Chaplain seeks 'greater good' from Sept. 11 tragedy

2013-09-11T12:48:00Z 2013-09-12T12:54:29Z Chaplain seeks 'greater good' from Sept. 11 tragedySUSAN EMERY Times Correspondent
September 11, 2013 12:48 pm  • 

VALPARAISO | On Sept. 11, 2001, the Rev. Bill Wrede stood near the collapsed towers of the World Trade Center blessing first responders as they entered the site.

“One after another, they came to be blessed,” Wrede said Wednesday during the city's annual Sept. 11 remembrance at Foundation Meadows Park on Campbell Street.

Wrede is director of admissions with Concordia Seminary in St. Louis, and he recruits at Valparaiso University. He was guest speaker at the event, attended by about 40 residents, city officials and police and fire personnel.

When the terrorist attacks occurred, Wrede was living in Long Island, N.Y. He was on the expressway when the south tower of the World Trade Center collapsed, and he immediately headed toward the site to see how he could help.

With a handkerchief wrapped around his nose and mouth, he began consoling and ministering to people in the street. He was so close to ground zero, he could feel debris hitting his back, he said.

In the midst of the smoke that filled the air, he saw a firefighter coming toward him “as almost a ghost.” The man fell into his arms saying, “Father, I've seen no one alive.”

Other first responders began forming a line to receive a blessing and anointing of oil from Wrede.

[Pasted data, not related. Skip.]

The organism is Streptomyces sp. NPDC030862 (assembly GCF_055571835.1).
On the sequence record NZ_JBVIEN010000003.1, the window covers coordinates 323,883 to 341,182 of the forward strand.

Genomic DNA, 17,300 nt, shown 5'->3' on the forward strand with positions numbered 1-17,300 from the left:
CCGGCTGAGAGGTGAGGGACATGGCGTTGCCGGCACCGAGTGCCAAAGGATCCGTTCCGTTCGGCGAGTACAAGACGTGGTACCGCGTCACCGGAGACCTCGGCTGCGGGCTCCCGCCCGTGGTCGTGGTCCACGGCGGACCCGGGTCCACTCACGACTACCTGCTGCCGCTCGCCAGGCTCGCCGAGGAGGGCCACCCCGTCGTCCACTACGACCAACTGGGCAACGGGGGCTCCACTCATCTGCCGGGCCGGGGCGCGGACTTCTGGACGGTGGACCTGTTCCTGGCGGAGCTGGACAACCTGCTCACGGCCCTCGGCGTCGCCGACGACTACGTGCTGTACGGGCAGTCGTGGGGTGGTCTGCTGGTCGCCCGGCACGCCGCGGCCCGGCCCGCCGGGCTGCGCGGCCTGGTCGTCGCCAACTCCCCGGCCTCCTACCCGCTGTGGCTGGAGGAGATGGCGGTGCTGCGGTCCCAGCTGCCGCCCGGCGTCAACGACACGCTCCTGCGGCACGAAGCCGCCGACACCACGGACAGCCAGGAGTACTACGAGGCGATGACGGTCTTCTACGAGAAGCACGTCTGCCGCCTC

In the months following the tragedy, Wrede served at Respite South, a rest area for on-site cleanup workers. He also served as a chaplain at the on-site morgue where he provided spiritual care for emergency medical and law enforcement personnel.

The job of gathering remains was grim, as often only fragments of bodies could be recovered. Yet, workers were spurred on because they wanted to return even a “portion of somebody's loved one,” Wrede said.

Among the more poignant finds: a fragment of a finger with a wedding ring, and a firefighter's helmet with pictures of his family tucked into the hat band, Wrede said.

Through it all, the focus was to “take the horrible events of 9/11 and bring about good,” he said.

“Our theme was being about the greater good,” Wrede said.

The ceremony also included remarks by Valparaiso Mayor Jon Costas, who praised local police and fire personnel for their professionalism, courage and ability to bring calm to a situation. He said he personally experienced this two months ago when paramedics attended to his father, Bill Costas.

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